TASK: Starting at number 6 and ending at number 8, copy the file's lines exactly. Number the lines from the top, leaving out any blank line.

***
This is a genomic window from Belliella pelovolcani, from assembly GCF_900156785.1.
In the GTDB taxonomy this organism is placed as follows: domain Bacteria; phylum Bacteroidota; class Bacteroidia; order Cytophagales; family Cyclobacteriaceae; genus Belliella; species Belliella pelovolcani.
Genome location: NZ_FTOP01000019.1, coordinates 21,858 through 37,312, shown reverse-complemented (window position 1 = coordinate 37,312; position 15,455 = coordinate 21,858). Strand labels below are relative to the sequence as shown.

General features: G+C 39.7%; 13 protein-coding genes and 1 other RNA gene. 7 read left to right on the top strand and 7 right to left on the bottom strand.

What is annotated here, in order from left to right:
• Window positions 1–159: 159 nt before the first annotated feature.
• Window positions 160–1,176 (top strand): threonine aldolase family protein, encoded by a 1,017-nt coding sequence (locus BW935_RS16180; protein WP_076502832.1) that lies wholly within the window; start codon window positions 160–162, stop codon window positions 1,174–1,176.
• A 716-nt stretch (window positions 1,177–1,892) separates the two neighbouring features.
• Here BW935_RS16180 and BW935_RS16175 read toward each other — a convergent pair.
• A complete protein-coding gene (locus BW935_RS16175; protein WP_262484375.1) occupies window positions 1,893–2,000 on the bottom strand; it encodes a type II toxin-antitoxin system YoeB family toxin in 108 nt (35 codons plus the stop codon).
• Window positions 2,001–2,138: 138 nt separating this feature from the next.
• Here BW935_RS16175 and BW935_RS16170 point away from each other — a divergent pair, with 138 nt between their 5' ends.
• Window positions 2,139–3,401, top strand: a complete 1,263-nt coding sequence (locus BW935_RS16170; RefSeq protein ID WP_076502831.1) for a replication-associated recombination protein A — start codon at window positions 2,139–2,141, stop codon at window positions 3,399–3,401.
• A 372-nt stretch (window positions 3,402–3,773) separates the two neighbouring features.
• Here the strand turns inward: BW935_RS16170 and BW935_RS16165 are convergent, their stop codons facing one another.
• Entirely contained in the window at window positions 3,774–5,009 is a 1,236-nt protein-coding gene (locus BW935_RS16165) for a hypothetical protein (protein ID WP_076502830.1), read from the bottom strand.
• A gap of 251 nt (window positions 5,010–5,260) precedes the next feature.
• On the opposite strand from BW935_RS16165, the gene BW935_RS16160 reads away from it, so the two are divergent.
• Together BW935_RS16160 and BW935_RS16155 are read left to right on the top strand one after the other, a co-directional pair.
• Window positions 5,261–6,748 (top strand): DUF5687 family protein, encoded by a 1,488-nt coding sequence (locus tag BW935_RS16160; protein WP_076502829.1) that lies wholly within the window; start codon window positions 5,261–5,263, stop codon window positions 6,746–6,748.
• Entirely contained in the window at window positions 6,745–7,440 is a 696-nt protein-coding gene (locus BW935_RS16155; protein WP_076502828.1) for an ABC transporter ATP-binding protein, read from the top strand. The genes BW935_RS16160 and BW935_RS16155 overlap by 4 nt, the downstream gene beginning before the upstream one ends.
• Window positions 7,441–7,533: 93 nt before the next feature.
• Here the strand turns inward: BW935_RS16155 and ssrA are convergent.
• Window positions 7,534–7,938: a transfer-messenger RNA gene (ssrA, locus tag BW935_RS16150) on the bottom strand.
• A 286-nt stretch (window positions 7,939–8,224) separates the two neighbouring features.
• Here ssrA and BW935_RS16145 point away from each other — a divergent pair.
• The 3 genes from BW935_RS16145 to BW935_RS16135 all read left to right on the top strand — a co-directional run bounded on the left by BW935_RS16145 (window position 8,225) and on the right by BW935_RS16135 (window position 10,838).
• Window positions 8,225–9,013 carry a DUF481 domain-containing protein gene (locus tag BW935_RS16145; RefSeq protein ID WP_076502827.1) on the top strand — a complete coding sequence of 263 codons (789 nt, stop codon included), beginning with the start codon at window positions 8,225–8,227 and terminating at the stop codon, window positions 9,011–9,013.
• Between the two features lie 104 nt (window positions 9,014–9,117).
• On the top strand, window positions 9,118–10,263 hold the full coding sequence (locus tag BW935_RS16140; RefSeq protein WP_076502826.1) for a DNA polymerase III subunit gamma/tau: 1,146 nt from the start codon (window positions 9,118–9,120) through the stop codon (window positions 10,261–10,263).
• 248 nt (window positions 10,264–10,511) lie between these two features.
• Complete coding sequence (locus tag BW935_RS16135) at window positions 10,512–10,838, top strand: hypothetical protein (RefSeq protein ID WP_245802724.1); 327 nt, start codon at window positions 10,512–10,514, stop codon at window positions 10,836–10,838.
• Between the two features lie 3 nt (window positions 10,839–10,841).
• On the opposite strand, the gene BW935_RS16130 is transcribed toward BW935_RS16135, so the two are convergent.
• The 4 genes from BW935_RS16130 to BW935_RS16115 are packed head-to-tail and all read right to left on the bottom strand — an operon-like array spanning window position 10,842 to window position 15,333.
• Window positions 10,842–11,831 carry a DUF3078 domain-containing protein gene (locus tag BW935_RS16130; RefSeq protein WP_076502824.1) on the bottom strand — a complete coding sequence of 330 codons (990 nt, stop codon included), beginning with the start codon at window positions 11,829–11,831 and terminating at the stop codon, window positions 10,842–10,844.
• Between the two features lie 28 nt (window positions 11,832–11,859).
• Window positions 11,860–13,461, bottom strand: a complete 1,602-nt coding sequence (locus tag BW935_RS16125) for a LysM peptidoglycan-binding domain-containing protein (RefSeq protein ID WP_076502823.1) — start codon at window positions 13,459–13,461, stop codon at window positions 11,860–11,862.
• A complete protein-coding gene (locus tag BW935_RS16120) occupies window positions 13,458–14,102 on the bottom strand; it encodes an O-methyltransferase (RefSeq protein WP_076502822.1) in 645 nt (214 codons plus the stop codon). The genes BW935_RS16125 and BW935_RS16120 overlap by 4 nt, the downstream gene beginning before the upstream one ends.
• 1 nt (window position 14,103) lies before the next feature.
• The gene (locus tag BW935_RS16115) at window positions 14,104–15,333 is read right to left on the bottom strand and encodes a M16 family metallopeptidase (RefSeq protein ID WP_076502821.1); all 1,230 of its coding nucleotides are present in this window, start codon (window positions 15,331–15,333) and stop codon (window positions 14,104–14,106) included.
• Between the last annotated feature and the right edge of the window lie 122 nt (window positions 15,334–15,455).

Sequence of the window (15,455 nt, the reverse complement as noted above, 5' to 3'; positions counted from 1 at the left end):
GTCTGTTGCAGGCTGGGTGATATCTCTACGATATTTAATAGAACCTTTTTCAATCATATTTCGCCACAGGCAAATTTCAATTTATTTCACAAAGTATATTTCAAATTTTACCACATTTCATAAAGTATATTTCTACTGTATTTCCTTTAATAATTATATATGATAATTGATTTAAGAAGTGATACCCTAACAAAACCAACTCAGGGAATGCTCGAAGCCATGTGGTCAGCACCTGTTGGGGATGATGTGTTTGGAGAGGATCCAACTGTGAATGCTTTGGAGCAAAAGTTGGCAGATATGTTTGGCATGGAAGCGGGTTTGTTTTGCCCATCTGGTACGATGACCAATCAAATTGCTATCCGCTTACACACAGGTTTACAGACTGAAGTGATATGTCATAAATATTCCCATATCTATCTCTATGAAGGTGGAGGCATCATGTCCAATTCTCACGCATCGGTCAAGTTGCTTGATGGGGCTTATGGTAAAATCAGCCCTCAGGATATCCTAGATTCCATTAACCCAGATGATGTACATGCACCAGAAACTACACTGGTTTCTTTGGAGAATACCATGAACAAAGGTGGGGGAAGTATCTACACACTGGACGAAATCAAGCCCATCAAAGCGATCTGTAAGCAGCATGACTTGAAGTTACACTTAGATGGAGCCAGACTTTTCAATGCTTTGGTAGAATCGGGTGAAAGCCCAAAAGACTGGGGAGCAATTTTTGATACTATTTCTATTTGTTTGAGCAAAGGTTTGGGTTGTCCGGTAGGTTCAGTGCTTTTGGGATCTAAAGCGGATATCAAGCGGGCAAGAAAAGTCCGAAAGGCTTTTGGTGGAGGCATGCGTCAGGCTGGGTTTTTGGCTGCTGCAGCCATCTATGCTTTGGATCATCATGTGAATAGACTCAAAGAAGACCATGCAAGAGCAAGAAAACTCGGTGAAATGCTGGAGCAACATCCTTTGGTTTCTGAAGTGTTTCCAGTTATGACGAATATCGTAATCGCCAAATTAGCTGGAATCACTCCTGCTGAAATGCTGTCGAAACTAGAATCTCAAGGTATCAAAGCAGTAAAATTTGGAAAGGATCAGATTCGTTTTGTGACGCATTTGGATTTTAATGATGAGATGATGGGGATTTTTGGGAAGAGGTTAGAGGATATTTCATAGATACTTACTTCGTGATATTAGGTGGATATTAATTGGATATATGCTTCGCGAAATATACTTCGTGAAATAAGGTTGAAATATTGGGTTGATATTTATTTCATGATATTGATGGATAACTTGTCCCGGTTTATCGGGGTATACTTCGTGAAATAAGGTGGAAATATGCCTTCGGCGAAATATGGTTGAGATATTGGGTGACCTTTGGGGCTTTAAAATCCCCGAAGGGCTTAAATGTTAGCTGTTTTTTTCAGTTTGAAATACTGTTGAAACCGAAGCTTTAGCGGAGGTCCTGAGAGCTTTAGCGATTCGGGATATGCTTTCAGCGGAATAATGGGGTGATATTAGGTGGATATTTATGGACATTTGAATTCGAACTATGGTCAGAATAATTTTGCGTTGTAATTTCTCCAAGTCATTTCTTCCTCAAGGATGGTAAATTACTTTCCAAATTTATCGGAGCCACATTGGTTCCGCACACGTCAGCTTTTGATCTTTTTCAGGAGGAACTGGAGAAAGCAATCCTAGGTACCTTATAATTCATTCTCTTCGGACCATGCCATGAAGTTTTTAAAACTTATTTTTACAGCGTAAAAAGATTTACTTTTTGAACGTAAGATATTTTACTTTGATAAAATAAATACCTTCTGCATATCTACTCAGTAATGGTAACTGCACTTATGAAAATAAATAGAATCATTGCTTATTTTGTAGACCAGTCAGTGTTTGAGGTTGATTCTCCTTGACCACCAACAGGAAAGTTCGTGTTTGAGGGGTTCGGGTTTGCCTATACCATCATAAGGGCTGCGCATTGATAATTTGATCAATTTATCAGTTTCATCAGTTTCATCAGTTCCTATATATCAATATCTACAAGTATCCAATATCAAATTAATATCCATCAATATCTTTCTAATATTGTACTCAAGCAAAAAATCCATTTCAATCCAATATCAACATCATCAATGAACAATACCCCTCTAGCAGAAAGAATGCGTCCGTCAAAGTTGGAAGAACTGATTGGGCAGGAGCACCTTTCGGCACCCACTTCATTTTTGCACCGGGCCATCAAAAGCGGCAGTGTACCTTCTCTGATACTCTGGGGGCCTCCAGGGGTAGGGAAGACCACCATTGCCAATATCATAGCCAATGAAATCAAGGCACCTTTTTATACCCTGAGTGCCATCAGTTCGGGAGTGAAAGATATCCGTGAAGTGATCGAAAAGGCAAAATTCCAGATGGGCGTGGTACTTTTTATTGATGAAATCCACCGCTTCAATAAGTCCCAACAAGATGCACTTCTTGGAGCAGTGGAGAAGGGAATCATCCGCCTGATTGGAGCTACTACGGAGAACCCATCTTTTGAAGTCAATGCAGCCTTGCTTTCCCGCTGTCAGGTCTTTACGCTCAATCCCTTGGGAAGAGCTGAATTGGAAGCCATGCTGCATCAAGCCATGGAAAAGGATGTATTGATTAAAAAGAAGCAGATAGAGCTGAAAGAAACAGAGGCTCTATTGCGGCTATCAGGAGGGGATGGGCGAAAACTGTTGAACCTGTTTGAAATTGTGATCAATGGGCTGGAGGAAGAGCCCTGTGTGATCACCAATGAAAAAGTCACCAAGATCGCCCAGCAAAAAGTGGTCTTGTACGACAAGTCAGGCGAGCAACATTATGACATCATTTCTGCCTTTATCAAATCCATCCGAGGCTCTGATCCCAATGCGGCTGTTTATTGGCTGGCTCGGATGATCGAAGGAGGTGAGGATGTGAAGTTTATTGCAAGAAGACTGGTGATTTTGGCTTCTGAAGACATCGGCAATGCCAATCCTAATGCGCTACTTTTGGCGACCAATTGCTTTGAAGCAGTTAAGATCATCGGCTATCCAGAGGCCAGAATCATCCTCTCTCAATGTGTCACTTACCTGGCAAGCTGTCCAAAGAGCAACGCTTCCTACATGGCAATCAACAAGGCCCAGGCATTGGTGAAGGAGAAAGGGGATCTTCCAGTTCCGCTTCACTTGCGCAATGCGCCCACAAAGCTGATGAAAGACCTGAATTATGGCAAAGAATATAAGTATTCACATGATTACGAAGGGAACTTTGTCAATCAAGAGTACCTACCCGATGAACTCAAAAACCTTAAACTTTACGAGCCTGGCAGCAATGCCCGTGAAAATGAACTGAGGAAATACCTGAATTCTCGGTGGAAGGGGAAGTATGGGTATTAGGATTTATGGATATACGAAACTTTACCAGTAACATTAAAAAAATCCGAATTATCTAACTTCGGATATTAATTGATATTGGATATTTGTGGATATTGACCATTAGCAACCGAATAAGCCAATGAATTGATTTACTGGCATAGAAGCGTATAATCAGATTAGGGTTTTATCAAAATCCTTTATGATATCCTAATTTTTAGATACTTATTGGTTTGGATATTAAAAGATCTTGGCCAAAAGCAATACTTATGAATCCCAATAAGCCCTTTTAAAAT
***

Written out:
• Window positions 1–159: 159 nt before the first annotated feature.
• Window positions 160–1,176 (top strand): threonine aldolase family protein, encoded by a 1,017-nt coding sequence (locus BW935_RS16180; protein WP_076502832.1) that lies wholly within the window; start codon window positions 160–162, stop codon window positions 1,174–1,176.
• A 716-nt stretch (window positions 1,177–1,892) separates the two neighbouring features.